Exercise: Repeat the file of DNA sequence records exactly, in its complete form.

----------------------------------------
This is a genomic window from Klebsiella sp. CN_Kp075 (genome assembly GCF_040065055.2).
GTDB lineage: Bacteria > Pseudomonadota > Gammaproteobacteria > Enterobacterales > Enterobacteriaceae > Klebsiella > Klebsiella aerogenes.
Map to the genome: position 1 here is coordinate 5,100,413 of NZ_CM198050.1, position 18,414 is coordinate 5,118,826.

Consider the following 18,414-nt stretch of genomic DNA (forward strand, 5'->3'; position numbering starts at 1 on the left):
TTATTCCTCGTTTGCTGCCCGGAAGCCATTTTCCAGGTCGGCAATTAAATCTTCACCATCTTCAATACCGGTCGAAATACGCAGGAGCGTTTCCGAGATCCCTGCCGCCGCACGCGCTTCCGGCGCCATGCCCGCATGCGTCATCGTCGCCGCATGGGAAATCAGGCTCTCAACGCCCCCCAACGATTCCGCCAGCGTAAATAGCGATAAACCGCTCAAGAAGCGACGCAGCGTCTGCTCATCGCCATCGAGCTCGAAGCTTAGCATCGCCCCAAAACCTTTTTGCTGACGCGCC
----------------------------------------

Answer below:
This is a genomic window from Klebsiella sp. CN_Kp075 (genome assembly GCF_040065055.2).
GTDB lineage: Bacteria > Pseudomonadota > Gammaproteobacteria > Enterobacterales > Enterobacteriaceae > Klebsiella > Klebsiella aerogenes.
Map to the genome: position 1 here is coordinate 5,100,413 of NZ_CM198050.1, position 18,414 is coordinate 5,118,826.

Consider the following 18,414-nt stretch of genomic DNA (forward strand, 5'->3'; position numbering starts at 1 on the left):
TTATTCCTCGTTTGCTGCCCGGAAGCCATTTTCCAGGTCGGCAATTAAATCTTCACCATCTTCAATACCGGTCGAAATACGCAGGAGCGTTTCCGAGATCCCTGCCGCCGCACGCGCTTCCGGCGCCATGCCCGCATGCGTCATCGTCGCCGCATGGGAAATCAGGCTCTCAACGCCCCCCAACGATTCCGCCAGCGTAAATAGCGATAAACCGCTCAAGAAGCGACGCAGCGTCTGCTCATCGCCATCGAGCTCGAAGCTTAGCATCGCCCCAAAACCTTTTTGCTGACGCGCC